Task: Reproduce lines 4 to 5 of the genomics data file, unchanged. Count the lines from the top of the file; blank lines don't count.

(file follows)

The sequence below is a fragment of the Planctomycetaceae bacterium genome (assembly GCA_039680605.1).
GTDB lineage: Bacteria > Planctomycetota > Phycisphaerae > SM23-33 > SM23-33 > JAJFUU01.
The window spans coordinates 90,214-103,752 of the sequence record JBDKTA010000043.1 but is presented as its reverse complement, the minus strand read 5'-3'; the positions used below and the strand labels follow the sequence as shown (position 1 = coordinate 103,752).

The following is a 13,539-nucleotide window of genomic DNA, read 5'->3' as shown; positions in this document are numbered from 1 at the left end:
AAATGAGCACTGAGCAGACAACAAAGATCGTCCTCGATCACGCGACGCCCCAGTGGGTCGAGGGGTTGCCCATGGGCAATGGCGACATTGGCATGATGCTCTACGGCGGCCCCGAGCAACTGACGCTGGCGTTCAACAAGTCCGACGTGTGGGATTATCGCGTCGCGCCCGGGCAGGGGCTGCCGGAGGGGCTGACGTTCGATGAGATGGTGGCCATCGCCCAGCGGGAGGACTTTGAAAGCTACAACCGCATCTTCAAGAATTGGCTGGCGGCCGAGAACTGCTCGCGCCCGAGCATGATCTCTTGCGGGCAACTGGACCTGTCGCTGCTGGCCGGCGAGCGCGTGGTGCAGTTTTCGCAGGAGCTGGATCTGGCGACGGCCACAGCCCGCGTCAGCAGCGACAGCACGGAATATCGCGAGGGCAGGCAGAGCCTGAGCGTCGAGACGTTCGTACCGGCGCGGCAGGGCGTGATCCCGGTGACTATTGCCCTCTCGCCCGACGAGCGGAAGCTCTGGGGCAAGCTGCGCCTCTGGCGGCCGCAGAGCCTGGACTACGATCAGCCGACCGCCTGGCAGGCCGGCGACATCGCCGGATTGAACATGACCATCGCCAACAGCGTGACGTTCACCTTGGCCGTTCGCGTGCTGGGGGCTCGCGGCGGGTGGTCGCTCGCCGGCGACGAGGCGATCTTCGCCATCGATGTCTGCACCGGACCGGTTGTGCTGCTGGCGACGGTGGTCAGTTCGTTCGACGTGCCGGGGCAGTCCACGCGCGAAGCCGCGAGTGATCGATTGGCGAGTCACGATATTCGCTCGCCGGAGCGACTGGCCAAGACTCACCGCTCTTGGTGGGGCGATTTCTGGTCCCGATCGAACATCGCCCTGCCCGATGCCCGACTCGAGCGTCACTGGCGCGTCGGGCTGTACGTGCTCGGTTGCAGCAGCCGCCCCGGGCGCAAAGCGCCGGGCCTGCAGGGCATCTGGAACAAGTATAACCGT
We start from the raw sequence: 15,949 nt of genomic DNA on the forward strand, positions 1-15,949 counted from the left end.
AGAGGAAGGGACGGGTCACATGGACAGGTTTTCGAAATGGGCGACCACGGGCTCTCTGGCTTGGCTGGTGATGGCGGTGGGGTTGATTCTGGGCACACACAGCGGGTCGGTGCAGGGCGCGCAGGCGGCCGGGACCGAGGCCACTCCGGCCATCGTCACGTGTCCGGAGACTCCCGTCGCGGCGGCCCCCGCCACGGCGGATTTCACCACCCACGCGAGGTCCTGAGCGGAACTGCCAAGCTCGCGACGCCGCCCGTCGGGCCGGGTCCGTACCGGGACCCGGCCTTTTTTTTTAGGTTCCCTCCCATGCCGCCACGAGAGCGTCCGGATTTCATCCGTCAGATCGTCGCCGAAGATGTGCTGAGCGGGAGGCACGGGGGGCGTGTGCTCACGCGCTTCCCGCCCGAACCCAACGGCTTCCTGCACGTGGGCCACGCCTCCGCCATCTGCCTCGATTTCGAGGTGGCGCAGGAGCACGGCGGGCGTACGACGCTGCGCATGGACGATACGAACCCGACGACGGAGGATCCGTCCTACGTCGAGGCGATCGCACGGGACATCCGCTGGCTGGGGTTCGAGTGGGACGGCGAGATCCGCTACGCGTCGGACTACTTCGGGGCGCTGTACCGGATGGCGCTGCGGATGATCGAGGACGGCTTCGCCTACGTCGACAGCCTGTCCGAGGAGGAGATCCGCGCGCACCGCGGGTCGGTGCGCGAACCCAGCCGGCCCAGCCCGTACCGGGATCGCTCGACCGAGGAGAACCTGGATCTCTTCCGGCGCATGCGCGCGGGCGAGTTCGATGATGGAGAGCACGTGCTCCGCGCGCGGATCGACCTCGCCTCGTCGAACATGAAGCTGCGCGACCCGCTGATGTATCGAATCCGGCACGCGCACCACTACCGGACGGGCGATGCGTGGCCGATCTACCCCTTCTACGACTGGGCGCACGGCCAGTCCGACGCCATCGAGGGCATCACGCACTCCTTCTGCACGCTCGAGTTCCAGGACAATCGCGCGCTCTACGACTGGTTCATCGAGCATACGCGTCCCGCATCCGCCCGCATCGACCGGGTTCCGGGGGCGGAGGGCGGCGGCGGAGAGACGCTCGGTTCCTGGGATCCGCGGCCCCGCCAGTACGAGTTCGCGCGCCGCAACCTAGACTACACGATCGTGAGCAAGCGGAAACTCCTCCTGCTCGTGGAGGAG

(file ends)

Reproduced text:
The following is a 13,539-nucleotide window of genomic DNA, read 5'->3' as shown; positions in this document are numbered from 1 at the left end:
AAATGAGCACTGAGCAGACAACAAAGATCGTCCTCGATCACGCGACGCCCCAGTGGGTCGAGGGGTTGCCCATGGGCAATGGCGACATTGGCATGATGCTCTACGGCGGCCCCGAGCAACTGACGCTGGCGTTCAACAAGTCCGACGTGTGGGATTATCGCGTCGCGCCCGGGCAGGGGCTGCCGGAGGGGCTGACGTTCGATGAGATGGTGGCCATCGCCCAGCGGGAGGACTTTGAAAGCTACAACCGCATCTTCAAGAATTGGCTGGCGGCCGAGAACTGCTCGCGCCCGAGCATGATCTCTTGCGGGCAACTGGACCTGTCGCTGCTGGCCGGCGAGCGCGTGGTGCAGTTTTCGCAGGAGCTGGATCTGGCGACGGCCACAGCCCGCGTCAGCAGCGACAGCACGGAATATCGCGAGGGCAGGCAGAGCCTGAGCGTCGAGACGTTCGTACCGGCGCGGCAGGGCGTGATCCCGGTGACTATTGCCCTCTCGCCCGACGAGCGGAAGCTCTGGGGCAAGCTGCGCCTCTGGCGGCCGCAGAGCCTGGACTACGATCAGCCGACCGCCTGGCAGGCCGGCGACATCGCCGGATTGAACATGACCATCGCCAACAGCGTGACGTTCACCTTGGCCGTTCGCGTGCTGGGGGCTCGCGGCGGGTGGTCGCTCGCCGGCGACGAGGCGATCTTCGCCATCGATGTCTGCACCGGACCGGTTGTGCTGCTGGCGACGGTGGTCAGTTCGTTCGACGTGCCGGGGCAGTCCACGCGCGAAGCCGCGAGTGATCGATTGGCGAGTCACGATATTCGCTCGCCGGAGCGACTGGCCAAGACTCACCGCTCTTGGTGGGGCGATTTCTGGTCCCGATCGAACATCGCCCTGCCCGATGCCCGACTCGAGCGTCACTGGCGCGTCGGGCTGTACGTGCTCGGTTGCAGCAGCCGCCCCGGGCGCAAAGCGCCGGGCCTGCAGGGCATCTGGAACAAGTATAACCGT